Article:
Have a game plan well ahead of elective surgery

Created date

July 28th, 2017
Woman in discussion with physician

Along with getting a second opinion to find out if there are more conservative alternatives to elective surgery, make sure you talk with your primary care provider, who knows you best.

“The biggest mistake people make when planning elective surgery is not finding out if they need it in the first place,” says Dennis Deruelle, M.D., author of Your Healthcare Playbook: Winning the Game of Modern Medicine (Simon & Shuster, 2017). 

This means a second opinion is in order to find out if there are more conservative measures that could have a similar outcome. “When you consider the high risk of complications with advancing age, surgery may not be your best choice in the long run,” Deruelle says.

Along with getting a second opinion, the best health care provider to discuss elective surgery with is the one who knows you best. “Your primary care provider can help you decide if, based on your personal health and circumstances, you should have surgery,” says Jill Studley, M.D., staff physician at Highland Springs, an Erickson Living community in Dallas, Tex. 

Be prepared before your appointment—whether it’s for a first or second opinion about surgery. “Do not assume that the surgeon will have your medical records,” Deruelle says. “You have a right to your records, so ask for them ahead of time, and carry them to the office yourself.” 

Getting all preop ducks in a row

Find out everything you can about the specific procedure. “The surgeon should be able to tell you, step-by-step in plain language, all about risks, benefits, preoperative care, postoperative care, and exactly what happens to your body while you are in the operating room,” Studley says.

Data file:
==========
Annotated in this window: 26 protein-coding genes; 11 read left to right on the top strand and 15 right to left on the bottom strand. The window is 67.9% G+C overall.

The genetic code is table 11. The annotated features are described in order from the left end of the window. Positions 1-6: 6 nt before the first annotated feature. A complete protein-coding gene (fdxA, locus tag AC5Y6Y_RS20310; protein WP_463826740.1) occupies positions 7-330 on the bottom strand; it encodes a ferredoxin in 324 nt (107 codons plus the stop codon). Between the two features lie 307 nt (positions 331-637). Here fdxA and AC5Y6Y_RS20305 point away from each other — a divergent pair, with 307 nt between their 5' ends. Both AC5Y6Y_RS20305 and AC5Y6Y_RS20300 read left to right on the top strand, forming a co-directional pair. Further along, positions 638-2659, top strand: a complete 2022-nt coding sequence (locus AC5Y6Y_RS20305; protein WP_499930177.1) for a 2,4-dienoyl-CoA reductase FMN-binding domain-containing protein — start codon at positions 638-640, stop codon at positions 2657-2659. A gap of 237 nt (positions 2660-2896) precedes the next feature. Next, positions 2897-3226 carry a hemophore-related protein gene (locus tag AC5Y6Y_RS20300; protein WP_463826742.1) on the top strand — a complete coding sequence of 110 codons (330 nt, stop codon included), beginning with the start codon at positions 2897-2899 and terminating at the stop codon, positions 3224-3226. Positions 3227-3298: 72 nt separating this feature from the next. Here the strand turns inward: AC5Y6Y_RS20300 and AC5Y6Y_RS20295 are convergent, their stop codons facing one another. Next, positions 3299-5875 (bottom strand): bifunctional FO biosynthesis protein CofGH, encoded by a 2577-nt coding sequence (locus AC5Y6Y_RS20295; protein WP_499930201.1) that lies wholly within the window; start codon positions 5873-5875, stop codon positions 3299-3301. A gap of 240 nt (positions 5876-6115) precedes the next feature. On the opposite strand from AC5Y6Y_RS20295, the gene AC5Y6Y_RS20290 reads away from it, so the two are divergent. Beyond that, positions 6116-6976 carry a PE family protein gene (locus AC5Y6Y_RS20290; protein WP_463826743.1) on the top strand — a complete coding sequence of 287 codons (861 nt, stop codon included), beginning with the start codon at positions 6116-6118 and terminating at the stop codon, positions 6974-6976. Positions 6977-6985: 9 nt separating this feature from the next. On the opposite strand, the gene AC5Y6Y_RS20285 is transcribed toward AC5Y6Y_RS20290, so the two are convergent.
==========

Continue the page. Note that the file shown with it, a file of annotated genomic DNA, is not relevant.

Same deal regarding anesthesia. The first time some people see the anesthesia provider is when they are prepped for surgery and in the preoperative waiting area. “You need to find out ahead of time what your anesthesia options are, and exactly what the different types mean for your recovery,” Studley says. “Your surgeon should be able to give you much of this information.”

Once you have decided to have surgery, make sure you are cleared for it in advance by the necessary professionals. “You might be surprised to know that medical professionals can drop the ball with this step,” Deruelle says. “Being cleared means, for example, if you are having elective heart surgery, have a cardiologist say it’s okay first.”

If preoperative testing is necessary, such as blood work, an electrocardiogram, or X-rays, have everything scheduled in the proper timeframe, and send results to all pertinent providers.

Remember the business aspect of surgery. “Check with your insurance to see if prior authorizations are in place,” Deruelle says. “Know beforehand how much you will owe. Some hospital business offices will cut you a deal if you agree to pay your portion in cash.” 

Get yourself in shape

Having surgery is a major trauma to your body, so being in the best health possible can improve your chances of successful recovery. “I call it prehab,” Deruelle says, “which means doing everything you can to prepare yourself beforehand.”

“Quit smoking if possible,” Studley advises. “Smoking is associated with pneumonia, heart attacks, poor recovery from anesthesia, and slow wound healing.” Research shows that quitting smoking even just a few days before surgery can help avoid complications. 

“Some plastic surgeons do not want to operate on someone who smokes because of the possibility of poor outcomes,” Deruelle adds.  

Even if you’ve never been active, start now. “Exercise can improve your outcomes, especially with joint replacements,” Deruelle says. “You don’t have to prepare for a marathon, but do as much aerobic and strengthening activities you can in the weeks or months before surgery.”

Ask all providers who prescribe your medications if you need to stop taking any of them. “Blood thinners including aspirin sometimes need to be stopped days or weeks before surgery,” Deruelle says. 

For many procedures, you can expect a period of rehab afterward, so plan for it before you go into the hospital. “Find out how long you will be in rehabilitation and what type of home care or modifications you may need before going home,” Studley says. “Have support lined up for help with daily chores.” 

“Being prepared ahead of time can prevent delays,” Deruelle says. “If you must reschedule because something isn’t in place, you might have to wait a long time for another opportunity to have surgery.”